a few months in the summer of 1976, he worked for the Motor Vehicle Division
installing radios in new police cars. 

In September 1976, he entered the Maryland
State Police Academy as a member of the 75th Trooper Candidate Class.  He and his 47 classmates graduated six
months later, on March 4, 1977. 

In 1979, Love requested and received a
transfer to the K-9 Division, where he would spend the next two decades. At the
time, he lived in Carroll County. The K-9 training was in Easton, so he spent
months away from home as one of the first state troopers to work with dogs
trained as both a patrol and drug detection dog.

When he graduated from K-9 school he was
assigned to the Berlin Barrack, about 150 miles from his home. Since K-9
troopers were required to have a house near where they were assigned so they
could properly care for their dog, Love packed up his family, sold his home in
Carroll County and moved to Worcester County. He has lived on the Eastern Shore
ever since. 

Love was sent all across Maryland for
assignments. He liked the action, the change of scenery, and the
unpredictability of what each day would bring. He also liked working the
traditional shift of K-9 troopers, which was 7:00 p.m. to 3:00 a.m.  He felt that was the ideal shift if you
really wanted to be a police officer because that is when you were the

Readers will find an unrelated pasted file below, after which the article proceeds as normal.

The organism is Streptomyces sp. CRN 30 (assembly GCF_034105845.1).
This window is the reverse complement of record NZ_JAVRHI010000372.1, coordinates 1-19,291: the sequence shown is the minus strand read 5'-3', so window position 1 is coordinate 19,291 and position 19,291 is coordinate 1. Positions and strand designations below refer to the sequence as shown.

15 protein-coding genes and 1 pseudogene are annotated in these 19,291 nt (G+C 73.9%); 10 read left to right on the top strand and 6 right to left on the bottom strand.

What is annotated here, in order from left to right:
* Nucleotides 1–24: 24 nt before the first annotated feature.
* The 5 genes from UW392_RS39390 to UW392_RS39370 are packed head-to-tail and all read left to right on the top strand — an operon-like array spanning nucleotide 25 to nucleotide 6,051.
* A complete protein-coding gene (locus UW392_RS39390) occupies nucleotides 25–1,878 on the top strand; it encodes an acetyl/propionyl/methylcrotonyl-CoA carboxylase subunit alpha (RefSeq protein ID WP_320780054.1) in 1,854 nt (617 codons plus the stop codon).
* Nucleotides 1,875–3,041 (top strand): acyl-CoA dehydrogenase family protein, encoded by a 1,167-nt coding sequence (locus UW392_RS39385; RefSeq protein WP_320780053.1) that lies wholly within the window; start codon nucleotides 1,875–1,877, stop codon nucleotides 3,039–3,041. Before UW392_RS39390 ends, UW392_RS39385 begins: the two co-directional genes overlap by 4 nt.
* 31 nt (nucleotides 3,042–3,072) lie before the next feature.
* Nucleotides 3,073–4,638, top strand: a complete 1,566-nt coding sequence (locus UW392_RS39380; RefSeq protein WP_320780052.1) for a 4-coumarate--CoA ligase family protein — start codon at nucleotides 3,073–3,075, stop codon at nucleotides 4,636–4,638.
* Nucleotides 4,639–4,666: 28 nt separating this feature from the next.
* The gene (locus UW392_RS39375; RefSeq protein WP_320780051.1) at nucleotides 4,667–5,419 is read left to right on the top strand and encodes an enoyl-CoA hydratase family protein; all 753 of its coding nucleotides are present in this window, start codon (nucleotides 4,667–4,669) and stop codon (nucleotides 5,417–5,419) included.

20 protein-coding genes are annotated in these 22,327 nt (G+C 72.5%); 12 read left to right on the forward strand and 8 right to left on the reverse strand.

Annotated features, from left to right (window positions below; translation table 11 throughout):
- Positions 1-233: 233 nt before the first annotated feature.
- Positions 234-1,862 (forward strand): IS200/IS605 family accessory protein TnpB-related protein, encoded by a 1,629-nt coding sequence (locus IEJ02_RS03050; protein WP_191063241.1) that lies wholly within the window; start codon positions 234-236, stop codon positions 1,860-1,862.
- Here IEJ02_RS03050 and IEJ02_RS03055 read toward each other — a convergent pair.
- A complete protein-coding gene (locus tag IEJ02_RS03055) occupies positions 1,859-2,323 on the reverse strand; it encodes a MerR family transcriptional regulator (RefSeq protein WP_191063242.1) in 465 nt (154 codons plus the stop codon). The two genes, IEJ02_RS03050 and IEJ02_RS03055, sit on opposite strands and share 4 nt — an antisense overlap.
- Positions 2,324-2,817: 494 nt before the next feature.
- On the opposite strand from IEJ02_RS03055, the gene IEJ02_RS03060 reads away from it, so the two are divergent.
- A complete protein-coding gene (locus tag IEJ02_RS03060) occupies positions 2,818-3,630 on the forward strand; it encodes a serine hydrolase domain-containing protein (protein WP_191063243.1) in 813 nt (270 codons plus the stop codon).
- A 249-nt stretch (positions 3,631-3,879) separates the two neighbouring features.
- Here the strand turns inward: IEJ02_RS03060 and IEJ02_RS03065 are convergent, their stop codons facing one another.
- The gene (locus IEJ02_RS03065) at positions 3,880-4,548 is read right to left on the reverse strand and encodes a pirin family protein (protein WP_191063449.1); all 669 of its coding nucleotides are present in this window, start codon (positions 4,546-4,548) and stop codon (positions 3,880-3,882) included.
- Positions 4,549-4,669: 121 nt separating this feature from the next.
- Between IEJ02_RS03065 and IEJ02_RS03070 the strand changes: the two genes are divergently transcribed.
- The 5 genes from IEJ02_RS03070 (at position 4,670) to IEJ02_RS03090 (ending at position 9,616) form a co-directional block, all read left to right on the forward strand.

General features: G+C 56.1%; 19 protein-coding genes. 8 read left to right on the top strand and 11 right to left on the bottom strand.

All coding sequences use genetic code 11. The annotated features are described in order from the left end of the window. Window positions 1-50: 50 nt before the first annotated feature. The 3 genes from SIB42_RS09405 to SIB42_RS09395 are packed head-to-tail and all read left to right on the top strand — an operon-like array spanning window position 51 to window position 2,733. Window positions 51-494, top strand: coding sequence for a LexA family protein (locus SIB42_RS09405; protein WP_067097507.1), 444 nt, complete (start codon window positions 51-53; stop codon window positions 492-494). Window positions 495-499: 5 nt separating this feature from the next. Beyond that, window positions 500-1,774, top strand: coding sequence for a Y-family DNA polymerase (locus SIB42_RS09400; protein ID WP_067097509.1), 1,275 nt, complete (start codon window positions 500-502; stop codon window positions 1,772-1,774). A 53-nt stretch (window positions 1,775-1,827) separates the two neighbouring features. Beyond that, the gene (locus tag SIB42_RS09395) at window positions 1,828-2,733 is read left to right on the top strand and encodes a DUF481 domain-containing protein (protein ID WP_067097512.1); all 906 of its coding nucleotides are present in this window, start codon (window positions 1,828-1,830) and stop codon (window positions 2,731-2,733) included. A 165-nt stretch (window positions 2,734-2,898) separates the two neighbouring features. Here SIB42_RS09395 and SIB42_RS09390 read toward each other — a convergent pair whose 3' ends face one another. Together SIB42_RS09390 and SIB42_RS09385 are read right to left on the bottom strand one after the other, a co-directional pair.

busiest.   

Love’s personnel file holds dozens of letters
from appreciative citizens, as well as commendations and awards from the Maryland
State Police.  He was the Berlin
Barrack Trooper of the Year in 1997 and again in 1998. After being promoted to
sergeant in 2006 and transferring to the Easton Barrack, he was named
Non-Commissioned Officer of the Year at that barrack. 

Working as a duty officer at the Easton
Barrack for the last seven years was not his ideal assignment. “I did not enjoy
dealing with people over the phone,” Love said. “I always preferred being out
on the road, dealing with situations directly. I enjoyed being out there.” 

Love was quick to volunteer for assignments
that would get him from out behind the desk and back on the road. He was a
frequent radar operator for speed enforcement teams. 

When
asked what his best day on the job was, Love said, “Every day was the best
day.”  His response regarding his
worst day on the job came just as quickly.  “My worst day was December 17, 1977, when my Academy
classmate, Trooper Gregg Presbury, was shot and killed in the line of duty,”
Love said. “Over 40 years, I’ve lost a lot of friends the hard way.” 

Retiring
after 40 years was not an easy decision. “The Maryland State Police has been a
major part of my life for most of my adult life,” Love said.  “It is just like family. Like everyone
else who has retired before me says, the biggest thing I am going to miss will
be the people I work with.” 

Love
is retiring from the State Police, but not from law enforcement. Without a
break, he will be assuming duties as a school security officer for the Worcester
County Sheriff’s Office. He will be assigned to the Pocomoke Middle School, now
patrolling halls instead of highways. 

His
advice for his fellow troopers still serving is simple. “You need to be
careful,” Love said.  “Do what you
were taught to do. Come to work everyday with a commitment to do your duty, but
to have fun. If you are coming to work to be miserable, it won’t be a good day.
I was always lucky to work at barracks where everyone liked the work and had
fun doing it.”